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'Everything Started Going Crazy': North Florida Girl Scouts Selling Cookies Amid A Pandemic 

Girl Scouts Troop 107 Ambassador Darian Pisano, a junior at P.K. Yonge Developmental Research School, and her mother Colleen Pisano stand at their cookie booth outside a supermarket in Gainesville. This is their 10th year selling cookies. (Audrey Mostek/WUFT News)
Girl Scouts Troop 107 Ambassador Darian Pisano, a junior at P.K. Yonge Developmental Research School, and her mother Colleen Pisano stand at their cookie booth outside a supermarket in Gainesville. This is their 10th year selling cookies. (Audrey Mostek/WUFT News)

Ambassador Darian Pisano of Troop 107 in Gainesville loves selling Girl Scout Cookies.

Her first season, 10 years ago, she found that selling 1,000 boxes would mean a free week of camp. Most Girl Scouts sell 200-300 boxes a season, but Darian reached her goal. Last year, the 17-year-old junior at P.K. Yonge Developmental Research School sold 3,504 boxes.

“This year, because of everything, my goal is only 1,500 again,” she said recently.

By everything, Darian means trying to sell cookies during the coronavirus pandemic.

In-person booth sales of Girl Scout Cookies typically happen January to March.

“I think I did like my last booth literally the day before, like, everything started going crazy,” Darian said. “Which I got really lucky, because I was still able to meet my goal in time.”

Like almost every industry or organization with storied traditions nationally, the Girls Scouts is adapting to the pandemic by offering new ways for its girls to sell cookies. The sales account for each troop’s efforts to provide the programs essential to their existence.

The Girl Scouts Gateway Council’s 14,000 girls across North Florida will abide state and federal safety guidelines, said Mary Anne Jacobs, the council’s chief executive officer.

The council still will allow girls to sell cookies at in-person booths, Jacobs said. However, she said, “You will not see a girl – and if you do, send me an email – at a booth without a mask, maybe two, and all the other COVID accoutrements that we have all become accustomed to.”

Jacobs said the council is also promoting use of the statewide online sales platform “Digital Cookie,” which was started in 2014. It allows customers to have their cookie orders shipped to their homes or offices – and or request contactless delivery by a local scout or her guardian.

There’s also a new national partnership between the Girl Scouts and Grubhub, the online food delivery service. Customers can place their cookie orders like one would a restaurant order.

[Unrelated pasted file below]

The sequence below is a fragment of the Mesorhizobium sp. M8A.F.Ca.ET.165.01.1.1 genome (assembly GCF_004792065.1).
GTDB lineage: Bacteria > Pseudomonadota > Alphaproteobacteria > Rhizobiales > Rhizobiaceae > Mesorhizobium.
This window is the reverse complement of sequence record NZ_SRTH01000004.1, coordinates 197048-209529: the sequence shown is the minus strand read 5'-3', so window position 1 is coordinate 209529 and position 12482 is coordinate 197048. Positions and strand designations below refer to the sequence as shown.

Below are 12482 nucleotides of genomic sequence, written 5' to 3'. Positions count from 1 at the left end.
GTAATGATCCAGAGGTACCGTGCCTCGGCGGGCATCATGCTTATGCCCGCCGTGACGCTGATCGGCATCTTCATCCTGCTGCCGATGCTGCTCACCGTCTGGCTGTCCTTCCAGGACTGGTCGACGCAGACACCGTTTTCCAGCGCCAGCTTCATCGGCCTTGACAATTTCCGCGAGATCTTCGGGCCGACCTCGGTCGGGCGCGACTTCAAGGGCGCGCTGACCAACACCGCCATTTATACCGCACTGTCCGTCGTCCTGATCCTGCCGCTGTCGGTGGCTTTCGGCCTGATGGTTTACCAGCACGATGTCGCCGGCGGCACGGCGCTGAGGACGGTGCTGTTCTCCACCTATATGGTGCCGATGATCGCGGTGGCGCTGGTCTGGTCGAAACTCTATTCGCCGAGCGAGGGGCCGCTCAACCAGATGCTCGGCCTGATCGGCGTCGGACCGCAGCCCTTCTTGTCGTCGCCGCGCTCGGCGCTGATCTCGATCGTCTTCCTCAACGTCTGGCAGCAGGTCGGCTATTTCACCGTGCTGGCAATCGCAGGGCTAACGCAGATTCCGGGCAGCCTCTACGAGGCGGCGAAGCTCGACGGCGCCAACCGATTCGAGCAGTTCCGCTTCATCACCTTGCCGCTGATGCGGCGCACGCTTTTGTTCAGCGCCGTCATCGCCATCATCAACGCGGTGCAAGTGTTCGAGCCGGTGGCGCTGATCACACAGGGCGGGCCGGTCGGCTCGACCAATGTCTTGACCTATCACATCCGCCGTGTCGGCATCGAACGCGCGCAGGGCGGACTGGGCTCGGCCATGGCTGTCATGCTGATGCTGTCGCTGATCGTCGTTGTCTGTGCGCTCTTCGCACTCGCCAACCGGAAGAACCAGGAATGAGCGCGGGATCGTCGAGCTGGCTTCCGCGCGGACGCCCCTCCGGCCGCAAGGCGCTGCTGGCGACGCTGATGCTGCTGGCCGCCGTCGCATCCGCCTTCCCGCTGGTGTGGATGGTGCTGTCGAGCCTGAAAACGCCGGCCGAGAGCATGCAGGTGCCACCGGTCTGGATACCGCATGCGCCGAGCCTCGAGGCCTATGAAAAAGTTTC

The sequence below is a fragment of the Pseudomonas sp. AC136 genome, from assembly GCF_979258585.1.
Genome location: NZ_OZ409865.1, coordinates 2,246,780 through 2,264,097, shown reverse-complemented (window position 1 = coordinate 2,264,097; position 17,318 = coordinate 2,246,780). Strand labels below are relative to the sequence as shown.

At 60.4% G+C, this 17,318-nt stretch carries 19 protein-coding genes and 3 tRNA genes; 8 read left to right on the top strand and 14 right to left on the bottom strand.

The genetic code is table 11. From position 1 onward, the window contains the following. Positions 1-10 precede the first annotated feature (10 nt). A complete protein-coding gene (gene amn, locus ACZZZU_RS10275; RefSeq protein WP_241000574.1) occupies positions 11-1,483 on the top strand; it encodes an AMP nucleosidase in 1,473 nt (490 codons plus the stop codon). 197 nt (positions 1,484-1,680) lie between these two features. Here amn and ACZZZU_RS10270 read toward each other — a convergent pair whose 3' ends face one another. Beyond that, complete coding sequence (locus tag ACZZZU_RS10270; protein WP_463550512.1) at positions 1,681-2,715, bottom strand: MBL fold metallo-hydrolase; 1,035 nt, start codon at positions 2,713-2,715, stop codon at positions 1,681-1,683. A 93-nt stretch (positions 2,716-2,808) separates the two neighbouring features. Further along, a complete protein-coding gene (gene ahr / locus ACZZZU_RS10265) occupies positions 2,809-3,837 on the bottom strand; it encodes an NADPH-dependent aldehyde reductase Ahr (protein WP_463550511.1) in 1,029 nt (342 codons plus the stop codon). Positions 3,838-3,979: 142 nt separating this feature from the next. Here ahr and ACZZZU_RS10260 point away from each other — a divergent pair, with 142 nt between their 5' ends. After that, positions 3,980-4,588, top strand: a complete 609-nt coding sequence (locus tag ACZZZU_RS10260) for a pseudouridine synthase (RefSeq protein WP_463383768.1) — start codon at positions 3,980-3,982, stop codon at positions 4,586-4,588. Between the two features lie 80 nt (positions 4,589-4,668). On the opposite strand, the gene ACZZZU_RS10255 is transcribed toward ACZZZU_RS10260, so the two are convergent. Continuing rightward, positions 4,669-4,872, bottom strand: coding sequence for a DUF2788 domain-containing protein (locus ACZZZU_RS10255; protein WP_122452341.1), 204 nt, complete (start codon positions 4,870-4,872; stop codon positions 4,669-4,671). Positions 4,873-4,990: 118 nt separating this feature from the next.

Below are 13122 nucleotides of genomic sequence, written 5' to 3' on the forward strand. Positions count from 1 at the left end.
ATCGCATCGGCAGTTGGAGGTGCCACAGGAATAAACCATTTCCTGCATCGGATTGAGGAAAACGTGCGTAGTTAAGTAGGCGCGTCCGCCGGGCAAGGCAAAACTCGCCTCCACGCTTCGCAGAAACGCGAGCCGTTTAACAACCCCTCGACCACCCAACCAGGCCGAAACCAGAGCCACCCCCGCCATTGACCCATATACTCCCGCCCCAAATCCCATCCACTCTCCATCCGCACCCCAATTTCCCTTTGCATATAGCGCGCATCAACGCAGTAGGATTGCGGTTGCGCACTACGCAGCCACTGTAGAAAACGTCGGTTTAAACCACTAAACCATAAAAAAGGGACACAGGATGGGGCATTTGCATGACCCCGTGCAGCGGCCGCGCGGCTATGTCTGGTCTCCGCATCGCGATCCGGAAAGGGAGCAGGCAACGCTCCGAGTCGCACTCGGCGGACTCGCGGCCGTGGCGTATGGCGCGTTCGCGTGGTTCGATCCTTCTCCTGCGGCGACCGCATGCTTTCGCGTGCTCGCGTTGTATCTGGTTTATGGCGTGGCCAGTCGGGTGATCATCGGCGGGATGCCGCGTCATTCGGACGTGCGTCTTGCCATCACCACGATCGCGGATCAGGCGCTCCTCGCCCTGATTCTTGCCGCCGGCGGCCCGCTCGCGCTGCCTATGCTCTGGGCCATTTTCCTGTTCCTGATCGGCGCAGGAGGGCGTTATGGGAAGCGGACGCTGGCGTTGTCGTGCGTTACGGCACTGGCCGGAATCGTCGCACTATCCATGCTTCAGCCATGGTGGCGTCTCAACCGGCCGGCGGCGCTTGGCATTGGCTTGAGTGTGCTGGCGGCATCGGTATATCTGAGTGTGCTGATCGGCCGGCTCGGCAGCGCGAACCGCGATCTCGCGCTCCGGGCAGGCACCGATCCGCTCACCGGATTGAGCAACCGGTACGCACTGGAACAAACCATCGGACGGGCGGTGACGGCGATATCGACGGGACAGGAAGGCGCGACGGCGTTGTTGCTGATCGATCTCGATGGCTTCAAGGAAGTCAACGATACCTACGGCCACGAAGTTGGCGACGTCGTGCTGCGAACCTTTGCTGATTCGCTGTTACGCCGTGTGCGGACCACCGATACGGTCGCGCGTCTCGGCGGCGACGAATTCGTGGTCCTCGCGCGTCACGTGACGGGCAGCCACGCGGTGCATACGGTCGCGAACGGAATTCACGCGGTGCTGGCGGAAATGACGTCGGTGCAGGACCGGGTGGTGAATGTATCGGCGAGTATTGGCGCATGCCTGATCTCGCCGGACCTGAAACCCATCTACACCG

Darian’s mother, Colleen Pisano, who is often beside her daughter at the cookie booth, said she is happy the Girl Scouts are incorporating modern means of sales.

“I think that's amazing,” Colleen Pisano, 51, said. “Welcome to the 21st century.”

Darian said her troop is also considering having its girls all during the same weekend sell cookies via drive-thru booths – essentially, having customers pull up to a curb – to minimize contact.

Morgan Lackey, 17, an 11th-grader at Buchholz High School in Gainesville, said she would prefer sticking with standard booth sales.

“In the past, I didn’t really do digital sales,” Morgan said. “I mean, I always set it up, and I sometimes got sales from family members, but mainly I do in-person.”

This year, however, Morgan thinks her digital cookie sales could go up because of the pandemic.

COVID-19 has also forced council and troop leaders to rethink their overall programming.

“We knew first and foremost that girls’ mental health in this pandemic was going to be a critical factor in helping them move forward and adapt,” Jacobs said.

The scouts have taken part in virtual workshops with professionals who wouldn’t normally be at troop meetings. Last month, for example, 250 girls engaged virtually with female scientists from Johnson & Johnson, Jacobs said. The council also held its first virtual summer camp in 2020; attendance surpassed that of any previously held residential camp, she said.

“We will never go back to just in-person programing,” Jacobs said.

Some troops in North Florida are still doing some in-person events.

Troop 2177 Cadette Julia Klein, 12, a seventh-grader at Howard W. Bishop Middle School in Gainesville, was among those who attended a recent in-person campout.

“We had to wear masks the whole time, but still, like a handful of people went,” Julia said. 

Speaking generally about the past few months, she said, “We did virtual meetings, and we still do some virtual meetings in Girl Scouts, but now we just wear a mask and do them in person.”

Julia’s mom, Jillian Klein, says the troop guardians decided to transition to some in-person programming towards the end of the summer.

“We all kind of agreed that it was worth getting together, that, you know, they’re a small group,” Jillian Klein said of the scouts. “They can sit outside. They can wear masks if they go inside.”

Darian and Morgan said Troop 107 is hoping its combined cookie sales will help pay for a group trip to Europe once it’s safe to travel again.

“We’ve been saving and planning this trip basically since I started being a Girl Scout,” Darian said.

Audrey Mostek is a reporter for WUFT News who can be reached by calling 352-392-6397 or emailing news@wuft.org.